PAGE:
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Creating Top Hat Click on Target Questions
Click on Target questions allow you to upload an image, have students identify a requested target on the image, and then view the the aggregate student submissions on a heat map. Click-on-target questions can be used for both polling questions and questions with correct answers. There are specific options and settings that can affect the outcome of the interaction in the classroom. This document will present the options and clarify the outcomes that they may facilitate.
To create a free-response question without a correct answer, create the question without setting a target zone.
If your question has a correct target zone for submissions, indicate this by clicking on the correct area within your image. This will place a target on your image that you can drag, resize, or delete (resize using the white circles on the left and right edges of the target area.
Type the number of additional clicks allowed in the "Extra Attempts" field (keeping in mind this will be in addition to the 1 attempt per target they earn by default.) Regardless of the number of clicks allotted to students, students will be awarded full correctness grades if they correctly click on all of the targets, and partial grades if they click on some, but not all of the targets.
Multiple correct "target zones" can be placed in this question type. Some questions may lend themselves well to allowing students to identify multiple regions on the same image. For example, ask students to identify the 3 countries they'd most like to visit, ensure they are able to click on the image 3 times and identify 3 targets, prior to submitting their response.
Selecting this option will prompt students to respond to the question as a group instead of individually. To use this option, You will need to set up groups in Top Hat prior to class for this feature to work. When a group question is presented, one student in the group responds on behalf of all the students in their group.
This option will fully anonymize the question by only recording aggregate response totals. No response data from the question will be tracked to the course Gradebook, meaning students' individual responses to the question will never be on record. This option is recommended for questions dealing with potentially sensitive or polarizing subject matter. Selecting this option will also mean that no participation points can be assigned either.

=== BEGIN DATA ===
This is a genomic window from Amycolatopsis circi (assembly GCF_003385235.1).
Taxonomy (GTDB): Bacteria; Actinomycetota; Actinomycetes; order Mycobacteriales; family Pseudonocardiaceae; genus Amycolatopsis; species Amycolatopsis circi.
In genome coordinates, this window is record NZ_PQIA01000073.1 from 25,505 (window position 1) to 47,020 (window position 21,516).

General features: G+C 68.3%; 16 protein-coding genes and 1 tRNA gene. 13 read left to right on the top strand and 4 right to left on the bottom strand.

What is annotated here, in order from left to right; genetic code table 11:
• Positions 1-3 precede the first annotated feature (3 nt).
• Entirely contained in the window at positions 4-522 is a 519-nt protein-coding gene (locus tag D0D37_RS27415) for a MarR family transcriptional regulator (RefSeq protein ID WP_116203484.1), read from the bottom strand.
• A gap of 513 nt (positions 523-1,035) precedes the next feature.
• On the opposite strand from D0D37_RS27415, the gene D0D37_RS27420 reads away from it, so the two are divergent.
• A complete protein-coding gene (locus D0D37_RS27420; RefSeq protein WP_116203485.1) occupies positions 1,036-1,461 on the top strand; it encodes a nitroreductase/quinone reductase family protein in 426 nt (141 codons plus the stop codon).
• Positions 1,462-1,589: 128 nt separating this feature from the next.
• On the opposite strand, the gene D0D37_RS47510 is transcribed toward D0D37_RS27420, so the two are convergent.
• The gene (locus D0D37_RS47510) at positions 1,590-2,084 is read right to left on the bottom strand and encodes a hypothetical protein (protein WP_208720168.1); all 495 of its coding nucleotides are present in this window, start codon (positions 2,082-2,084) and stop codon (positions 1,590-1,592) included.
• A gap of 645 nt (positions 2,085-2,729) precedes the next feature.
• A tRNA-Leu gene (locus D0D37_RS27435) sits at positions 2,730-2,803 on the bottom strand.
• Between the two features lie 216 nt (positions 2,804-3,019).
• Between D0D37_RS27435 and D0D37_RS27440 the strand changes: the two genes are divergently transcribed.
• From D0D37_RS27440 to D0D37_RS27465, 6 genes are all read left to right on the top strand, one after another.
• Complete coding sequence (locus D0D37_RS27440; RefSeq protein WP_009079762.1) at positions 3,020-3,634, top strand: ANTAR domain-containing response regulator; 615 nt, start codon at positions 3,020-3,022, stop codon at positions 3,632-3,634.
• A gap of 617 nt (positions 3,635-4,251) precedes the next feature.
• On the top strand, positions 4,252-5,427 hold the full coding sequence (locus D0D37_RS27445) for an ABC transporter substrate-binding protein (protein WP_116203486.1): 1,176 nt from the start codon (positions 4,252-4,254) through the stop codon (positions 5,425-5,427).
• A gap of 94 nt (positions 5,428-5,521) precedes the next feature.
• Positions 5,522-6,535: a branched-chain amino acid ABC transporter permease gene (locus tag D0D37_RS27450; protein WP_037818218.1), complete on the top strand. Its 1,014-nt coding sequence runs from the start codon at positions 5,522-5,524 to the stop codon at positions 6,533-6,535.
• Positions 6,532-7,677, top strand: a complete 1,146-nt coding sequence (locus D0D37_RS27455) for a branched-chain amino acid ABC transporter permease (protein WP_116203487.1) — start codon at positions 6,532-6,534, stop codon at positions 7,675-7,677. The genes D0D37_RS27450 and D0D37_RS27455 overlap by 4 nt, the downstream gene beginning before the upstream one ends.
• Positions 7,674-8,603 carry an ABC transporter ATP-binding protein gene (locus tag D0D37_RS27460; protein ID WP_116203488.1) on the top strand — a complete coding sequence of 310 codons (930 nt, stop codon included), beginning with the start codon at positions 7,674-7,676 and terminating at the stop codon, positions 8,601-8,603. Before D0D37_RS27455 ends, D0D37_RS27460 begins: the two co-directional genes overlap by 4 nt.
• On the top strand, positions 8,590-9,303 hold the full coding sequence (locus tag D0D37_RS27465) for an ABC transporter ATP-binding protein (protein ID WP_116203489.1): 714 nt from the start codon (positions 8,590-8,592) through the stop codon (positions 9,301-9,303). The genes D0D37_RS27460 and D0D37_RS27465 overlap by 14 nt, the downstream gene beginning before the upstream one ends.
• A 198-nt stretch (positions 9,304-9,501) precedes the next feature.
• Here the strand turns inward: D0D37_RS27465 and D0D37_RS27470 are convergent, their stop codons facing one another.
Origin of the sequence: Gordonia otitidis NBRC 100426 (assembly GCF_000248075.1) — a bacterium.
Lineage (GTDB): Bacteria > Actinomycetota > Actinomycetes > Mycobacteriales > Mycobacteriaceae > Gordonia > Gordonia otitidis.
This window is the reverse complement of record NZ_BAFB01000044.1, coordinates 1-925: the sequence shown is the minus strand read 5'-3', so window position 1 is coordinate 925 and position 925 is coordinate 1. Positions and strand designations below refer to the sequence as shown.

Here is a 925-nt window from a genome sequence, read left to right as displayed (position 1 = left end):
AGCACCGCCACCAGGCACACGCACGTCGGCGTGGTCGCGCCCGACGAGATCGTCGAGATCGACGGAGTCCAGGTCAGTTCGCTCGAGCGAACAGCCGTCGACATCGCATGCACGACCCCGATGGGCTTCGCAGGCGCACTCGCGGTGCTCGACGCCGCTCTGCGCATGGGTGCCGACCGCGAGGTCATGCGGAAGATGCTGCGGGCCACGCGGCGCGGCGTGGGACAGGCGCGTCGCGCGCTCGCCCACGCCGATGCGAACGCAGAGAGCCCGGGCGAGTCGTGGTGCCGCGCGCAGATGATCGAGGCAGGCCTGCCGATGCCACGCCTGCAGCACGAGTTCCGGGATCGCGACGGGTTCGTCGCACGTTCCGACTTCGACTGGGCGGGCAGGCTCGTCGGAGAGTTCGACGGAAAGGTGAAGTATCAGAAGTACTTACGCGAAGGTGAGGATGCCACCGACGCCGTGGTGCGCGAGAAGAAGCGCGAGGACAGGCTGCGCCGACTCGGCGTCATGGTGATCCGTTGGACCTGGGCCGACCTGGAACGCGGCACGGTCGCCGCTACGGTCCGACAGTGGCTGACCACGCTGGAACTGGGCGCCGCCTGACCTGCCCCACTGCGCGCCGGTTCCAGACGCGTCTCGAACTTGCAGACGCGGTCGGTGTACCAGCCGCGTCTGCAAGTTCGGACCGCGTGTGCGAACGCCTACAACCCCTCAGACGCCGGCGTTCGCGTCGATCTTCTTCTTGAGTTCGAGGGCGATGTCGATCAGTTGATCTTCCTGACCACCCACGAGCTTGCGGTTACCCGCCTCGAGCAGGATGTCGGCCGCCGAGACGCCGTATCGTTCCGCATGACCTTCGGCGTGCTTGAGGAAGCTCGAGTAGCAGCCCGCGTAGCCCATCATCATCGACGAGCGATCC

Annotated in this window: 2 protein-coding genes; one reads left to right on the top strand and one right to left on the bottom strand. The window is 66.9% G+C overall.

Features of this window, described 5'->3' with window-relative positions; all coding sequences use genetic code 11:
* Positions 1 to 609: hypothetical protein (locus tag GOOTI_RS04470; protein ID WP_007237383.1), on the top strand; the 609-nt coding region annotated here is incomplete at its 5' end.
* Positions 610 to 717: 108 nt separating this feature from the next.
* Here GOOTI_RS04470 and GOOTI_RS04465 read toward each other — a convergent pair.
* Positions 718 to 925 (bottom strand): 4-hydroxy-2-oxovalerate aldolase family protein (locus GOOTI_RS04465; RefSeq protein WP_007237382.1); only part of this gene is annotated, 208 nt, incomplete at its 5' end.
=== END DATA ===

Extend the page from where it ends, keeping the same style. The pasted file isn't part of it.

Note: When selected, the word "Anonymous" will be displayed in the top right corner to let students know that the results are, indeed, anonymous.
Grading options allow you to assign points for both getting a correct answer and/or for participating in the question. Note: grading is not possible when a question is designated as anonymous.
Correctness: There may be times when you want to assign points for correctness alone. If you are presenting a large number of questions, you might need to assign participation points to all questions.
Participation: There may also be times when you want to assign participation points alone. If you want to measure the level of understanding among all students and don't care whether they get the correct answer but want to know that each person responded, participation points can do just that.
Both: There may be times when you want to provide points for correctness and participation. If you want to encourage students to try and/or ensure that each student is participating, you can split points between both. The default value is .5 points for getting the answer correct and .5 points for participating in answering the question.
This option will attach a timer of a designated length to the question, which will begin counting down when the question is presented. Students must submit their responses before the time elapses and the question closes. Note: Be aware this option may create inequity for those requiring more time than is allowed.
This feature is intended for situations in which you want to have students access your content outside of the class. You can assign a question to students AFTER you present it to students in class if you want them to be able to review the results of the question. You can provide an explanation for the correct answer to students after they respond to the question. Hints and explanations will not be displayed to students in the class presentation of the question.